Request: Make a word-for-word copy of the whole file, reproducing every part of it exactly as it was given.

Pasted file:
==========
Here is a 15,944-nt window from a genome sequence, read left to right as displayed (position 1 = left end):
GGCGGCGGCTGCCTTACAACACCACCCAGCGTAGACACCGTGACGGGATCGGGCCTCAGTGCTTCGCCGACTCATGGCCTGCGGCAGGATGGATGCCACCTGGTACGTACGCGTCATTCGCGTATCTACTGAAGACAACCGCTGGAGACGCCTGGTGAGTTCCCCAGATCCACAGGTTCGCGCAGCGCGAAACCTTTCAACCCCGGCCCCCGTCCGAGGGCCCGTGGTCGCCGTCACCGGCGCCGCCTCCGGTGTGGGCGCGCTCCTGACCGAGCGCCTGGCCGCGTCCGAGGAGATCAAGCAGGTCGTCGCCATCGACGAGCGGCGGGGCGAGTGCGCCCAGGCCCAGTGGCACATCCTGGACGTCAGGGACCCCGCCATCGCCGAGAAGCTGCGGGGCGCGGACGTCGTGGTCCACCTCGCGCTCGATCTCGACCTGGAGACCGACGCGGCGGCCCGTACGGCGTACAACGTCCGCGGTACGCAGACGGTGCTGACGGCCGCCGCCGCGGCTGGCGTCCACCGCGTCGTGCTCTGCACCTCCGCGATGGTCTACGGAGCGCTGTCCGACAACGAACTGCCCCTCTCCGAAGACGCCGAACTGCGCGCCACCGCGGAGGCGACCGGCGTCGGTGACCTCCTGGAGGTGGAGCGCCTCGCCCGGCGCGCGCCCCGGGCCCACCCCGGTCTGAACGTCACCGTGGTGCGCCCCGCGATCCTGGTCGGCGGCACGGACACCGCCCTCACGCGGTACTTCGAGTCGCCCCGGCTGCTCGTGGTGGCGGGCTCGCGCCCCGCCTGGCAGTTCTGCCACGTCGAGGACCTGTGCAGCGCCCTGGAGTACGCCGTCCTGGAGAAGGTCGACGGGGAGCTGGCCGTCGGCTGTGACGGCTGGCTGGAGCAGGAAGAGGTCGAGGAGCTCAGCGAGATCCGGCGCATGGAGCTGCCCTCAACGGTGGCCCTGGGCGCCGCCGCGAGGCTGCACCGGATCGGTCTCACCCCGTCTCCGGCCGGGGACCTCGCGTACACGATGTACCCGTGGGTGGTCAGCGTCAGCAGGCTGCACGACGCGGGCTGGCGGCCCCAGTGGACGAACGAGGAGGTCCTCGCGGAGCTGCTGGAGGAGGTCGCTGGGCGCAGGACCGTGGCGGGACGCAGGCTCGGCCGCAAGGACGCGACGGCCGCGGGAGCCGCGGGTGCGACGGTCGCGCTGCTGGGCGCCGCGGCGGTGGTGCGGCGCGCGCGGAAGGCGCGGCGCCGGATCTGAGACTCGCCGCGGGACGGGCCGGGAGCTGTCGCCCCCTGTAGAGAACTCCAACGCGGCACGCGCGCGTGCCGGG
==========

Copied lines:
Here is a 15,944-nt window from a genome sequence, read left to right as displayed (position 1 = left end):
GGCGGCGGCTGCCTTACAACACCACCCAGCGTAGACACCGTGACGGGATCGGGCCTCAGTGCTTCGCCGACTCATGGCCTGCGGCAGGATGGATGCCACCTGGTACGTACGCGTCATTCGCGTATCTACTGAAGACAACCGCTGGAGACGCCTGGTGAGTTCCCCAGATCCACAGGTTCGCGCAGCGCGAAACCTTTCAACCCCGGCCCCCGTCCGAGGGCCCGTGGTCGCCGTCACCGGCGCCGCCTCCGGTGTGGGCGCGCTCCTGACCGAGCGCCTGGCCGCGTCCGAGGAGATCAAGCAGGTCGTCGCCATCGACGAGCGGCGGGGCGAGTGCGCCCAGGCCCAGTGGCACATCCTGGACGTCAGGGACCCCGCCATCGCCGAGAAGCTGCGGGGCGCGGACGTCGTGGTCCACCTCGCGCTCGATCTCGACCTGGAGACCGACGCGGCGGCCCGTACGGCGTACAACGTCCGCGGTACGCAGACGGTGCTGACGGCCGCCGCCGCGGCTGGCGTCCACCGCGTCGTGCTCTGCACCTCCGCGATGGTCTACGGAGCGCTGTCCGACAACGAACTGCCCCTCTCCGAAGACGCCGAACTGCGCGCCACCGCGGAGGCGACCGGCGTCGGTGACCTCCTGGAGGTGGAGCGCCTCGCCCGGCGCGCGCCCCGGGCCCACCCCGGTCTGAACGTCACCGTGGTGCGCCCCGCGATCCTGGTCGGCGGCACGGACACCGCCCTCACGCGGTACTTCGAGTCGCCCCGGCTGCTCGTGGTGGCGGGCTCGCGCCCCGCCTGGCAGTTCTGCCACGTCGAGGACCTGTGCAGCGCCCTGGAGTACGCCGTCCTGGAGAAGGTCGACGGGGAGCTGGCCGTCGGCTGTGACGGCTGGCTGGAGCAGGAAGAGGTCGAGGAGCTCAGCGAGATCCGGCGCATGGAGCTGCCCTCAACGGTGGCCCTGGGCGCCGCCGCGAGGCTGCACCGGATCGGTCTCACCCCGTCTCCGGCCGGGGACCTCGCGTACACGATGTACCCGTGGGTGGTCAGCGTCAGCAGGCTGCACGACGCGGGCTGGCGGCCCCAGTGGACGAACGAGGAGGTCCTCGCGGAGCTGCTGGAGGAGGTCGCTGGGCGCAGGACCGTGGCGGGACGCAGGCTCGGCCGCAAGGACGCGACGGCCGCGGGAGCCGCGGGTGCGACGGTCGCGCTGCTGGGCGCCGCGGCGGTGGTGCGGCGCGCGCGGAAGGCGCGGCGCCGGATCTGAGACTCGCCGCGGGACGGGCCGGGAGCTGTCGCCCCCTGTAGAGAACTCCAACGCGGCACGCGCGCGTGCCGGG